The importance of a credible plan


Cerebal PalsyPeriodically I read decisions as they come out of the Courts regarding medical inadmissibility.  This case (De Hoedt Daniel) was heard here in Vancouver – I wish I’d been there to hear the arguments.  While the finding of excessive demand medical inadmissibility was upheld, the judge had some unusual words to say.  For anyone dealing with issues of medical inadmissibility there are valuable lessons in this case: be prepared, present a credible plan.  The shape of a possible plan just isn’t enough.  Indeed, this is the same lesson as Companioni – your plan must be real enough to convince a CIC officer.

Of course, even so, such a plan is not a guarantee of success.  They turned down my plan – even though it was a real, in place plan.  The final rationale offered for rejecting my plan (“we weren’t convinced that the plan would work for medication available for free from the province”) was created after-the-fact and failed on even a cursory analysis – the plan included a non-discretionary plan.  I also verified that the insurance would cover the medications by actually filling prescriptions – although that was done after the rejection.  Had the visa office expressed that concern, it would have been easily addressed. They didn’t do so however – they just rejected.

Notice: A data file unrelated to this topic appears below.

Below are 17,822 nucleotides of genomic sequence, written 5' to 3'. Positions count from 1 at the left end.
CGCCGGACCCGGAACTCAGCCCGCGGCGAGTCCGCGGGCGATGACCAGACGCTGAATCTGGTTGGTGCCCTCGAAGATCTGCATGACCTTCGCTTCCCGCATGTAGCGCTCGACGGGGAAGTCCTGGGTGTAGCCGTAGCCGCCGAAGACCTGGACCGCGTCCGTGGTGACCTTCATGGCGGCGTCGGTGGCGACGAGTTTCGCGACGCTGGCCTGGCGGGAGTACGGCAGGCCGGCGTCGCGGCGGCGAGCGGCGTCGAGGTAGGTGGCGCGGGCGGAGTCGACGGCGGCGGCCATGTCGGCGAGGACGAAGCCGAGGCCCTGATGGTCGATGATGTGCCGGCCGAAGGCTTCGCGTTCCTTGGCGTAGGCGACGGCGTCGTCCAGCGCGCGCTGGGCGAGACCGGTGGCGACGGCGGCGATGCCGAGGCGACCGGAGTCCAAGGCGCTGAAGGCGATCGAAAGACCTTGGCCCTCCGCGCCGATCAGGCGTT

Here is the interesting comment at the end of the decision (an obiter dictum):

It is recommended by the undersigned that the number of well-intentioned individuals, organizations and entities, having come forward to assist the Applicant with the care of the said child, begin the process again and that the Canadian authorities give priority to that process, recognizing the time and effort that has already been given to the voluminous documents accompanying the application for permanent residence by all involved, including the specific individuals and entities in Maple Ridge, British Columbia.
It would seem that a viable plan requires the preparation of a practical commitment on paper to ensure that it is acknowledged and understood as such by the authorities who would then make their decision thereon.

This is an essential point for anyone involved in a fairness response: your plan needs to be real, it needs to be concrete and it needs to be clear to the decision maker that it overcomes the initial concern of excessive demand.

I cannot stress this enough: you must have a credible plan.  It needs to be in-place, workable and it must address the cost concerns – remember, this is all about money. That’s the issue you must address.

Ideally, anyone in this situation (dealing with a fairness letter regarding medical inadmissibility) should keep this point in mind: have a clear plan.  Make it concrete and real.  If it is hypothetical or the visa officer has any doubts about the viability of the plan, it will likely be rejected.  Better to do the up-front work and overcome the objection before it makes it before the court.

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